Countries in Africa: 54

Africa, the second-largest continent, comprises 54 recognized countries, representing a mosaic of cultures, languages, and landscapes. Nigeria, located in West Africa, holds the title of the most populous country on the continent and the seventh most populous globally, covering an area of approximately 923,768 square kilometers. In contrast, Seychelles, an archipelago nation in the Indian Ocean off the eastern coast of Africa, is the smallest African country, both in terms of land area and population. Despite their differences in size, each African nation contributes uniquely to the continent’s rich tapestry of history, culture, and natural diversity.

Countries in Europe: 44

Europe, the second-smallest continent, is home to 44 recognized countries, each contributing to its rich cultural tapestry and historical legacy. Russia, situated at the crossroads of Europe and Asia, holds the distinction of being the largest country not only in Europe but also in the world, spanning over 17 million square kilometers. On the other end of the spectrum, Vatican City, an independent city-state located within Rome, Italy, is the smallest sovereign state in both Europe and the world, covering just 0.49 square kilometers. Despite their size disparity, each European country plays a significant role in shaping the continent’s diverse identity.

Countries in Oceania: 14

Oceania, a region encompassing thousands of islands across the Pacific Ocean, comprises 14 countries, each with its own unique culture, geography, and history. Australia, the largest country in Oceania and the sixth-largest in the world by total area, dominates the continent with its vast expanses of land and diverse ecosystems. Conversely, Nauru, a tiny island nation located northeast of Australia, holds the title of the smallest country in Oceania, both in terms of land area and population. Despite their differences in size, each Oceania country contributes to the region’s rich cultural heritage and environmental diversity, shaping its collective identity.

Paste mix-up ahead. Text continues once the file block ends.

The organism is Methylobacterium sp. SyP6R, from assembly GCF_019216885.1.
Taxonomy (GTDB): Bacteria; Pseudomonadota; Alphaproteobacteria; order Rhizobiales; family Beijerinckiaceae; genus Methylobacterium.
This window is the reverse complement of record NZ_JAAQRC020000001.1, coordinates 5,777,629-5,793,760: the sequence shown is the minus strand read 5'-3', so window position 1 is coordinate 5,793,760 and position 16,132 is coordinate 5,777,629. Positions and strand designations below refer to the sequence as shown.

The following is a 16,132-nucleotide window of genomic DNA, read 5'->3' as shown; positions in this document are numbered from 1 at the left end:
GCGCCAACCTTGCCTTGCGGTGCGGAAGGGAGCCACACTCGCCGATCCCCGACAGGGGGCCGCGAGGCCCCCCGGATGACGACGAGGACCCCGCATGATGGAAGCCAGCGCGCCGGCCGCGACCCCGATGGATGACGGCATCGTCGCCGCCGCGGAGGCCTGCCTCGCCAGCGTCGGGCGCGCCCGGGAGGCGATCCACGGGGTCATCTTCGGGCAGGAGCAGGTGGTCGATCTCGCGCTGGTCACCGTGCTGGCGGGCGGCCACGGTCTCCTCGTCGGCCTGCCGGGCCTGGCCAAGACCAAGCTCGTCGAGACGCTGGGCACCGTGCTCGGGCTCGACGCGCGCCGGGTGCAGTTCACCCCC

Countries in North America: 23

North America, the third-largest continent, comprises 23 countries and territories, each contributing to its diverse cultural landscape and economic vitality. Canada, the largest country in North America and the second-largest in the world by land area, encompasses vast wilderness, vibrant cities, and a multicultural society. In contrast, Saint Kitts and Nevis, a small island nation located in the Caribbean Sea, holds the title of the smallest sovereign state in North America, both in terms of land area and population. Despite their differences in size, each North American country plays a significant role in the continent’s dynamic identity and global influence.

Countries in South America: 12

South America, the fourth-largest continent, comprises 12 countries, each with its own distinct culture, geography, and history. Brazil, the largest country in both South America and Latin America, spans over 8.5 million square kilometers and boasts diverse landscapes ranging from the Amazon rainforest to the bustling cities of Sao Paulo and Rio de Janeiro. Suriname, located on the northeastern coast of South America, is the smallest independent country on the continent, covering approximately 163,820 square kilometers. Despite their differences in size, each South American nation contributes to the continent’s vibrant cultural mosaic and natural beauty, shaping its identity.